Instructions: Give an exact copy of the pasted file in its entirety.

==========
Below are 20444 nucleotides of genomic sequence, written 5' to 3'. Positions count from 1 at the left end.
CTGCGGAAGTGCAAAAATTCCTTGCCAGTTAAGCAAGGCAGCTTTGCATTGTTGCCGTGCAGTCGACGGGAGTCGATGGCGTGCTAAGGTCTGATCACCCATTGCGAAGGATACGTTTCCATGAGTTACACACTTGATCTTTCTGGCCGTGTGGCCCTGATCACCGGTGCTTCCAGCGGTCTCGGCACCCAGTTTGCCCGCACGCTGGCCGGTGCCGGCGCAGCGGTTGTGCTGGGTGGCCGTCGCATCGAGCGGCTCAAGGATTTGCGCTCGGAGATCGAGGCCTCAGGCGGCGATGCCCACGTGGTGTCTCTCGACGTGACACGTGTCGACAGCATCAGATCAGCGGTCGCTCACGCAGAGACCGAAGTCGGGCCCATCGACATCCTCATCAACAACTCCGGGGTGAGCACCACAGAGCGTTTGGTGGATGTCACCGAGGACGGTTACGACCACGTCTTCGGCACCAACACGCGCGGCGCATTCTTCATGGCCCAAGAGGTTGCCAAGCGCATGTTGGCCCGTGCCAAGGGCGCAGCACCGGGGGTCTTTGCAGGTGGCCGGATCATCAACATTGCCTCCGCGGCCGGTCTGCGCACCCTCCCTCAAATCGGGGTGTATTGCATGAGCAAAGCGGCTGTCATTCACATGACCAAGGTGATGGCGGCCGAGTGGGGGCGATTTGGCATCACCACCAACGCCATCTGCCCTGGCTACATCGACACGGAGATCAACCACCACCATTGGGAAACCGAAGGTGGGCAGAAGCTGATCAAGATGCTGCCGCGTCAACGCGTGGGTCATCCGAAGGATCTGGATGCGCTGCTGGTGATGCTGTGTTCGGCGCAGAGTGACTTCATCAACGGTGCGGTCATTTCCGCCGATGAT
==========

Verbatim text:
Below are 20444 nucleotides of genomic sequence, written 5' to 3'. Positions count from 1 at the left end.
CTGCGGAAGTGCAAAAATTCCTTGCCAGTTAAGCAAGGCAGCTTTGCATTGTTGCCGTGCAGTCGACGGGAGTCGATGGCGTGCTAAGGTCTGATCACCCATTGCGAAGGATACGTTTCCATGAGTTACACACTTGATCTTTCTGGCCGTGTGGCCCTGATCACCGGTGCTTCCAGCGGTCTCGGCACCCAGTTTGCCCGCACGCTGGCCGGTGCCGGCGCAGCGGTTGTGCTGGGTGGCCGTCGCATCGAGCGGCTCAAGGATTTGCGCTCGGAGATCGAGGCCTCAGGCGGCGATGCCCACGTGGTGTCTCTCGACGTGACACGTGTCGACAGCATCAGATCAGCGGTCGCTCACGCAGAGACCGAAGTCGGGCCCATCGACATCCTCATCAACAACTCCGGGGTGAGCACCACAGAGCGTTTGGTGGATGTCACCGAGGACGGTTACGACCACGTCTTCGGCACCAACACGCGCGGCGCATTCTTCATGGCCCAAGAGGTTGCCAAGCGCATGTTGGCCCGTGCCAAGGGCGCAGCACCGGGGGTCTTTGCAGGTGGCCGGATCATCAACATTGCCTCCGCGGCCGGTCTGCGCACCCTCCCTCAAATCGGGGTGTATTGCATGAGCAAAGCGGCTGTCATTCACATGACCAAGGTGATGGCGGCCGAGTGGGGGCGATTTGGCATCACCACCAACGCCATCTGCCCTGGCTACATCGACACGGAGATCAACCACCACCATTGGGAAACCGAAGGTGGGCAGAAGCTGATCAAGATGCTGCCGCGTCAACGCGTGGGTCATCCGAAGGATCTGGATGCGCTGCTGGTGATGCTGTGTTCGGCGCAGAGTGACTTCATCAACGGTGCGGTCATTTCCGCCGATGAT